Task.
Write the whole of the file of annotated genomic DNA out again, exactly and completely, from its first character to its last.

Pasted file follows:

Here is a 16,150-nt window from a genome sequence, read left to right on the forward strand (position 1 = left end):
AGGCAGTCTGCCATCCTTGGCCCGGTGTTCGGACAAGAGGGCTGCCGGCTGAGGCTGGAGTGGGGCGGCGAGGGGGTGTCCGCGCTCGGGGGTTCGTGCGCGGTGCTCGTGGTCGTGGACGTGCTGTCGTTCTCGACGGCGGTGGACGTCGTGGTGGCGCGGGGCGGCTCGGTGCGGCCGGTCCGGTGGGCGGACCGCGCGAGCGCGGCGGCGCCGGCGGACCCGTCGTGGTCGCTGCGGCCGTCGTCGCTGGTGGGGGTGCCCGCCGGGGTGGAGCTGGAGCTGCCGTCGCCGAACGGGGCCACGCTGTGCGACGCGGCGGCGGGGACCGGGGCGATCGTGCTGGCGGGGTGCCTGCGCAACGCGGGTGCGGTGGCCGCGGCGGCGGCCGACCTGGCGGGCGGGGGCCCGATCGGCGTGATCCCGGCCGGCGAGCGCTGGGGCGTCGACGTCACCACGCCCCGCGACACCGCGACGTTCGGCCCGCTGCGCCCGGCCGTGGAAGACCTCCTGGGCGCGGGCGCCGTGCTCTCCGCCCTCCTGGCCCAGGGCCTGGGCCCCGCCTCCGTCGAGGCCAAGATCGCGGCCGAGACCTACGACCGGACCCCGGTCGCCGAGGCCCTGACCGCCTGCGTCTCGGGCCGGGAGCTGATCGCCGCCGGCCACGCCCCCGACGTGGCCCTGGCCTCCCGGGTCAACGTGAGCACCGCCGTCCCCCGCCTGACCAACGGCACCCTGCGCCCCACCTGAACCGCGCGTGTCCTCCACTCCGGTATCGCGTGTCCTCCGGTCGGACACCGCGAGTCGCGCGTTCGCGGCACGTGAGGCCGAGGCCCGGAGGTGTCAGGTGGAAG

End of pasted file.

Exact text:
Here is a 16,150-nt window from a genome sequence, read left to right on the forward strand (position 1 = left end):
AGGCAGTCTGCCATCCTTGGCCCGGTGTTCGGACAAGAGGGCTGCCGGCTGAGGCTGGAGTGGGGCGGCGAGGGGGTGTCCGCGCTCGGGGGTTCGTGCGCGGTGCTCGTGGTCGTGGACGTGCTGTCGTTCTCGACGGCGGTGGACGTCGTGGTGGCGCGGGGCGGCTCGGTGCGGCCGGTCCGGTGGGCGGACCGCGCGAGCGCGGCGGCGCCGGCGGACCCGTCGTGGTCGCTGCGGCCGTCGTCGCTGGTGGGGGTGCCCGCCGGGGTGGAGCTGGAGCTGCCGTCGCCGAACGGGGCCACGCTGTGCGACGCGGCGGCGGGGACCGGGGCGATCGTGCTGGCGGGGTGCCTGCGCAACGCGGGTGCGGTGGCCGCGGCGGCGGCCGACCTGGCGGGCGGGGGCCCGATCGGCGTGATCCCGGCCGGCGAGCGCTGGGGCGTCGACGTCACCACGCCCCGCGACACCGCGACGTTCGGCCCGCTGCGCCCGGCCGTGGAAGACCTCCTGGGCGCGGGCGCCGTGCTCTCCGCCCTCCTGGCCCAGGGCCTGGGCCCCGCCTCCGTCGAGGCCAAGATCGCGGCCGAGACCTACGACCGGACCCCGGTCGCCGAGGCCCTGACCGCCTGCGTCTCGGGCCGGGAGCTGATCGCCGCCGGCCACGCCCCCGACGTGGCCCTGGCCTCCCGGGTCAACGTGAGCACCGCCGTCCCCCGCCTGACCAACGGCACCCTGCGCCCCACCTGAACCGCGCGTGTCCTCCACTCCGGTATCGCGTGTCCTCCGGTCGGACACCGCGAGTCGCGCGTTCGCGGCACGTGAGGCCGAGGCCCGGAGGTGTCAGGTGGAAG